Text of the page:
File header

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A file header is a portion of INDEXF.SYS that contains file information such as file ID, file name, modification date, owner, protection code, pointers to data on disk, etc.

File headers consist of three major parts:

  • An area that contains File ID, organization, owner, protection code and pointers to the map and ACL areas
  • An identification area containing name and date information
  • The map/ACL area containing ACL and pointers (offsets) to data on disk

Viewing a file header

To view a file header, you can use the DUMP/HEADER command. To avoid seeing the ACL list that is also being dumped, specify /BLOCK=COUNT=0.

$ dump/header/block=count=0 a.txt;1


Sometimes a file can have a large ACL or be very fragmented on the disk; in this case, multiple file headers can be allocated to that file so that the original file header contains the location of the extension file header, and so on.

Alternative ways to view file information

There are ways to view file attributes and information contained in the file header:


This command displays the size, owner, important dates associated with the file, and some attributes.

This lexical function lets you access the attributes for a specific file.

Number of Headers

The number of file headers is controlled at the moment of volume initialization with the INITIALIZE /HEADERS or /MAXIMUM_FILES qualifier. The minimum and default value is 16, which is generally insufficient for ODS-2 and ODS-5 volumes. The maximum is the value set with the /MAXIMUM_FILES qualifier. However, if /LIMIT is specified and no value is specified for /HEADERS or /MAXIMUM_FILES, the following defaults apply:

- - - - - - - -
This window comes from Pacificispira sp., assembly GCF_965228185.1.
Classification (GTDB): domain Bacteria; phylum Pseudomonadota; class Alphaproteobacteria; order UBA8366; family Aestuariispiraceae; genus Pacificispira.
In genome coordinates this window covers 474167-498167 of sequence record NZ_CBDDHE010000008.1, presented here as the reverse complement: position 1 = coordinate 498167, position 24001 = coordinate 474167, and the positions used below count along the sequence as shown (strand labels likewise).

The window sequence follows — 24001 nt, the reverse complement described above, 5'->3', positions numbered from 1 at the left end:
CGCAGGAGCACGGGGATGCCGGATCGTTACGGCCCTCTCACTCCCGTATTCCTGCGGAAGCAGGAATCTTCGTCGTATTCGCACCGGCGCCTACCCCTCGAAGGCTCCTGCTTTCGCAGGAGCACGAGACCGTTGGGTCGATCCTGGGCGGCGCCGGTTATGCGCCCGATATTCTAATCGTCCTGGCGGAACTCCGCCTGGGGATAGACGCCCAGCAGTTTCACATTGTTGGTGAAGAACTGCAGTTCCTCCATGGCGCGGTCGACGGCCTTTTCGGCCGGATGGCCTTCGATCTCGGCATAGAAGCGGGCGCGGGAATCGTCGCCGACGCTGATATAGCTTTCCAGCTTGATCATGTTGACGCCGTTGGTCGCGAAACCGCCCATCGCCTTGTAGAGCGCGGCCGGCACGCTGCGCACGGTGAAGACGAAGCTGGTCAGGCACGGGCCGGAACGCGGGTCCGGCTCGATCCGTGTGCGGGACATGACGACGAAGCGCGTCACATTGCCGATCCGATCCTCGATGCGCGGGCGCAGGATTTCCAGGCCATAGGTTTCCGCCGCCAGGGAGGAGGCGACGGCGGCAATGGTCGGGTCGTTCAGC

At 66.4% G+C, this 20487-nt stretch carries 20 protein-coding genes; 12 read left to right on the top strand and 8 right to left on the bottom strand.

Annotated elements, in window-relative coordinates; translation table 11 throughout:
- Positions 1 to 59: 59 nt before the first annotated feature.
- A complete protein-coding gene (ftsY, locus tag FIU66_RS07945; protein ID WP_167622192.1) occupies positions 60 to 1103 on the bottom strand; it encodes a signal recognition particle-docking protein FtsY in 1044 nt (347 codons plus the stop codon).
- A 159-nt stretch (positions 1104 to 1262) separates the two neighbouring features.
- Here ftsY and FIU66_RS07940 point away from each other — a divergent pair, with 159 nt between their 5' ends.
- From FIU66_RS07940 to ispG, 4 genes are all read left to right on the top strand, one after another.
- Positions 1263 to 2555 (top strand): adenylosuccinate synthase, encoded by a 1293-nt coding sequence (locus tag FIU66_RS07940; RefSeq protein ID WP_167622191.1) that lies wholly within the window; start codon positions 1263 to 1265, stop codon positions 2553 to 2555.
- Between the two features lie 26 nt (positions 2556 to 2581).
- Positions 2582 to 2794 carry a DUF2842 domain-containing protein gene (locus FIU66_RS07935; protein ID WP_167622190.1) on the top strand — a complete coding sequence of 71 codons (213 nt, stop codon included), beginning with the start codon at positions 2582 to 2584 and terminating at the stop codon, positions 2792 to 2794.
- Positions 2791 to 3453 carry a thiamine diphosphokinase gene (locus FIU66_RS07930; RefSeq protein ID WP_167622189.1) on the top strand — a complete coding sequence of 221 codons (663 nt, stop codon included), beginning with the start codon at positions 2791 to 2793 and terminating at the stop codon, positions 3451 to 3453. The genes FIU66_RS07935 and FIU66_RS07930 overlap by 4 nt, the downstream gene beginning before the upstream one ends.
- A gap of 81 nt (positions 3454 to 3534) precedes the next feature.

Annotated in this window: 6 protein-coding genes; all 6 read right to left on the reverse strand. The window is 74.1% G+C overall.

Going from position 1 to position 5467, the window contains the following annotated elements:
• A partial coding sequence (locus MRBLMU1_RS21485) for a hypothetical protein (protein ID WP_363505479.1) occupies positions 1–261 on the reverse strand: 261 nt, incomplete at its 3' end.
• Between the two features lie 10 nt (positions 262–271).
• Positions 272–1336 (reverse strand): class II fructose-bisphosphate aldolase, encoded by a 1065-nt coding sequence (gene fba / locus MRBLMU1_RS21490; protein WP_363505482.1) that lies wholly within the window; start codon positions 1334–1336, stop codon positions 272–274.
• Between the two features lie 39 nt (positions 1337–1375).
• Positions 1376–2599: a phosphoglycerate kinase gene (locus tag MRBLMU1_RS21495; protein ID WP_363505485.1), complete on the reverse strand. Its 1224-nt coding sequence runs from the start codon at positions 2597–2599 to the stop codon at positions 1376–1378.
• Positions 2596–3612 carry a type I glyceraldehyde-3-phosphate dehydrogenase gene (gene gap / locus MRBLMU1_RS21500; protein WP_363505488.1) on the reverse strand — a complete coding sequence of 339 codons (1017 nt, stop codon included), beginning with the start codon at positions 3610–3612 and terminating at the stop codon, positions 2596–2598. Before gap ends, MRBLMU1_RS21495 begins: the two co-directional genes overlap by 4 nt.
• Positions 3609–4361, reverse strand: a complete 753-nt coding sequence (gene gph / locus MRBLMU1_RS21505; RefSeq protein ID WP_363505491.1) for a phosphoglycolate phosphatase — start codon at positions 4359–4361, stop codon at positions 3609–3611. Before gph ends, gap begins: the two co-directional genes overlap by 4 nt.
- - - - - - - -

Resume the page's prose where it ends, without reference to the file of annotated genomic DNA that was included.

• /MAXIMUM_FILES: 16711679 files
  • /HEADERS: 0.5 percent of the size of the current device MAXBLOCK (an F$GETDVI item code)

For example, for a 33GB disk, the default number of preallocated header blocks would be approximately 355000.

Note that you cannot change the number of file headers without reinitializing the volume, so be mindful of the value of this qualifier.

/HEADERS is useful when you want to create a number of files and want to streamline the process of allocating space for that number of file headers. If you do not specify this qualifier, the file system dynamically allocates space as it is needed for new headers on the volume.

The default value for the /HEADERS qualifier is generally insufficient for ODS-2 and ODS-5 disks. To improve performance and avoid SYSTEM-F-HEADERFULL errors, VSI recommends that you set this value to be approximately the number of files that you anticipate having on your disk; however, grossly overestimating this value will result in wasted disk space.

The /HEADERS qualifier controls how much space is initially allocated to INDEXF.SYS for headers. Each file on a disk requires at least one file header and each header occupies one block within INDEXF.SYS. Files that have many Access Control Entries (ACE) or are very fragmented may use more than one header.

The default value of 16 leaves room for less than 10 files to be created before INDEXF.SYS must extend; therefore, try to estimate the total number of files that will be created on the disk and specify it here. This will improve disk access performance.

Overestimating the value may lead to wasted disk space. This value cannot be changed without reinitializing the volume. INDEXF.SYS is limited as to how many times it may extend. When the map area in its header (where the retrieval pointers are stored) becomes full, file creation fails with the message "SYSTEM-W-HEADERFULL."